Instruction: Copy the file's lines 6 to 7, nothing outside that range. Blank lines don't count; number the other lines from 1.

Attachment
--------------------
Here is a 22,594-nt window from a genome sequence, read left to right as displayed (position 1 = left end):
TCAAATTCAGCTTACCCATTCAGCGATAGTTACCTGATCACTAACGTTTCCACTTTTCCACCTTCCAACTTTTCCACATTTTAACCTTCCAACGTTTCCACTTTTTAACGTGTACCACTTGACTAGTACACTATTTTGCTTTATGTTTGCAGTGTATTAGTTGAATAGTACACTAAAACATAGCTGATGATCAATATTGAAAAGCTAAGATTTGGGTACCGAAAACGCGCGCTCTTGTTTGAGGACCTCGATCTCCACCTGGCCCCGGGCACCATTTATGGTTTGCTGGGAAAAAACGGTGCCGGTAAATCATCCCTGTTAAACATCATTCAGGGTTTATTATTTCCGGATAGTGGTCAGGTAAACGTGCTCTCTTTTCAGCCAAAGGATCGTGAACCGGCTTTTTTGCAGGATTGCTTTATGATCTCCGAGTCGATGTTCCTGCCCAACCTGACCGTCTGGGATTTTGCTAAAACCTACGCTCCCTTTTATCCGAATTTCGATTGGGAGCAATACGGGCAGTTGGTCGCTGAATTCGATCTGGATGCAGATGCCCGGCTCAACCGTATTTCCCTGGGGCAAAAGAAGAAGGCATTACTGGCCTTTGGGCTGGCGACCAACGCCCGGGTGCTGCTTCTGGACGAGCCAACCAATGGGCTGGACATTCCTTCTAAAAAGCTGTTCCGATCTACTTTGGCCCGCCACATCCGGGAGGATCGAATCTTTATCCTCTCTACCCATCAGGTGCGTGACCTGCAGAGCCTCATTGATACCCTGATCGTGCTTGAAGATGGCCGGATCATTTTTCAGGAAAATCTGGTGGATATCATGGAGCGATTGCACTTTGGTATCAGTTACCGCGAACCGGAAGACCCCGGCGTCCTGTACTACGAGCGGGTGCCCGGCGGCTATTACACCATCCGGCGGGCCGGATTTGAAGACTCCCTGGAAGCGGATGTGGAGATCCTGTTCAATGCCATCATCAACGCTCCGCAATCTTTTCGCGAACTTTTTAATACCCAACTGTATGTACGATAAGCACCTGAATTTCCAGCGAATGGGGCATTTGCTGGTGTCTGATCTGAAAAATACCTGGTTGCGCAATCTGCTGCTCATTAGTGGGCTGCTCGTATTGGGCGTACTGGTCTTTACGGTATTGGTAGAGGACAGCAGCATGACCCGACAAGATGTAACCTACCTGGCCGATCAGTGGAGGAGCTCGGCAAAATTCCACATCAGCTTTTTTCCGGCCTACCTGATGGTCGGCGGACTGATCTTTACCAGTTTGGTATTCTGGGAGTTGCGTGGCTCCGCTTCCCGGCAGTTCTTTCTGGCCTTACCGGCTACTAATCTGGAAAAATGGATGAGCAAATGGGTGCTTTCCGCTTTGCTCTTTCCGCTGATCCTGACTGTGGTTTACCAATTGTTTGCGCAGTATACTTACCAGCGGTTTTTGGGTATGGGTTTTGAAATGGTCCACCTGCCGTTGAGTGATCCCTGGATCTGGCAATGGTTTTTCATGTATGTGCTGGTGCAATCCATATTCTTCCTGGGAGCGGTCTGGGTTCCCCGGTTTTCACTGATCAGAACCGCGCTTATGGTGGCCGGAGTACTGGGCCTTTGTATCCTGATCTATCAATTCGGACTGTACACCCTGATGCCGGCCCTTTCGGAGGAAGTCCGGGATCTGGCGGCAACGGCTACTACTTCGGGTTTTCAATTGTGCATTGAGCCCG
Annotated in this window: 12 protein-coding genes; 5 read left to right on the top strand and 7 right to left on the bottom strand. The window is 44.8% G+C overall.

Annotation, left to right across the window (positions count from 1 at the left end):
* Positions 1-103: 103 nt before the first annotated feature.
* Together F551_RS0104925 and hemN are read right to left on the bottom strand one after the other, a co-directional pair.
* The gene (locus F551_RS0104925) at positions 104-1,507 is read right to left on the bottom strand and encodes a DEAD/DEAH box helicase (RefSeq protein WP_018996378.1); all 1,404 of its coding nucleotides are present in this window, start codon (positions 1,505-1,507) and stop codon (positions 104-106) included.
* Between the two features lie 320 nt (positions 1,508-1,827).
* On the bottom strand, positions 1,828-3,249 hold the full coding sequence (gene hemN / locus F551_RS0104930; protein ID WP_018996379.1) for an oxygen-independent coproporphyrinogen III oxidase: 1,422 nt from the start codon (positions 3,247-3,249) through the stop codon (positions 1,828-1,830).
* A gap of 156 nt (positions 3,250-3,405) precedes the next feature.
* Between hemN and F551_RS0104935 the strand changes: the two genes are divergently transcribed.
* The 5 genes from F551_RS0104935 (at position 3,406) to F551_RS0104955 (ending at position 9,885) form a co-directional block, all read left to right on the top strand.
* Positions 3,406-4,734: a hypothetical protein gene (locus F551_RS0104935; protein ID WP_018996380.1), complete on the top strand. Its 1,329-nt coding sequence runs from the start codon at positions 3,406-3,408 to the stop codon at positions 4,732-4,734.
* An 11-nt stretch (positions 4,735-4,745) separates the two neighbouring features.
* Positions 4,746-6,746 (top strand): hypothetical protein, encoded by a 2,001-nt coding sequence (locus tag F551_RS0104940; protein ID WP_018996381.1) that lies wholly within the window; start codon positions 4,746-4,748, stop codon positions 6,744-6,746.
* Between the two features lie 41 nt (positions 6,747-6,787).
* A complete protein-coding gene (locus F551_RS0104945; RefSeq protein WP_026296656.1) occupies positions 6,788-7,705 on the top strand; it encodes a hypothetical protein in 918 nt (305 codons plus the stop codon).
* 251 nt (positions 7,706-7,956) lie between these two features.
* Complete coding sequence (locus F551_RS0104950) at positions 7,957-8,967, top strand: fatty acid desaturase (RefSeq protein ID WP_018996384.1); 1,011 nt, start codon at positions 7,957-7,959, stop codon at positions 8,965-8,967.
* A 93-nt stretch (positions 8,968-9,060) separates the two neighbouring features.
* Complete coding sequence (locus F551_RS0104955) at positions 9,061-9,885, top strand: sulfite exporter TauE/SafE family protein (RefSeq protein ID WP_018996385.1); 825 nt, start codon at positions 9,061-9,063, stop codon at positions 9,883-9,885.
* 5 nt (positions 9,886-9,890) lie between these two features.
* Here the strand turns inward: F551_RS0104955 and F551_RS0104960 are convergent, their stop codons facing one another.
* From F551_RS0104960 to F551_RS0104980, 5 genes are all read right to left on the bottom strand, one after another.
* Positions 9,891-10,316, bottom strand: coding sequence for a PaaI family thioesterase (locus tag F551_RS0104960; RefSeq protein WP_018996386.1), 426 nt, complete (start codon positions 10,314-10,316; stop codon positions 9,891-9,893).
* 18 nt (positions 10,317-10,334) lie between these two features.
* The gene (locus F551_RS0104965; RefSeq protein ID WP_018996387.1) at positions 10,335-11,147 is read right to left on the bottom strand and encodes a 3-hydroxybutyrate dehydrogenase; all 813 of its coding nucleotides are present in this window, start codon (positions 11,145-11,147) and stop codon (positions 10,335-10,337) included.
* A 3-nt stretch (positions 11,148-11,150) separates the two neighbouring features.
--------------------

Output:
* Together F551_RS0104925 and hemN are read right to left on the bottom strand one after the other, a co-directional pair.
* The gene (locus F551_RS0104925) at positions 104-1,507 is read right to left on the bottom strand and encodes a DEAD/DEAH box helicase (RefSeq protein WP_018996378.1); all 1,404 of its coding nucleotides are present in this window, start codon (positions 1,505-1,507) and stop codon (positions 104-106) included.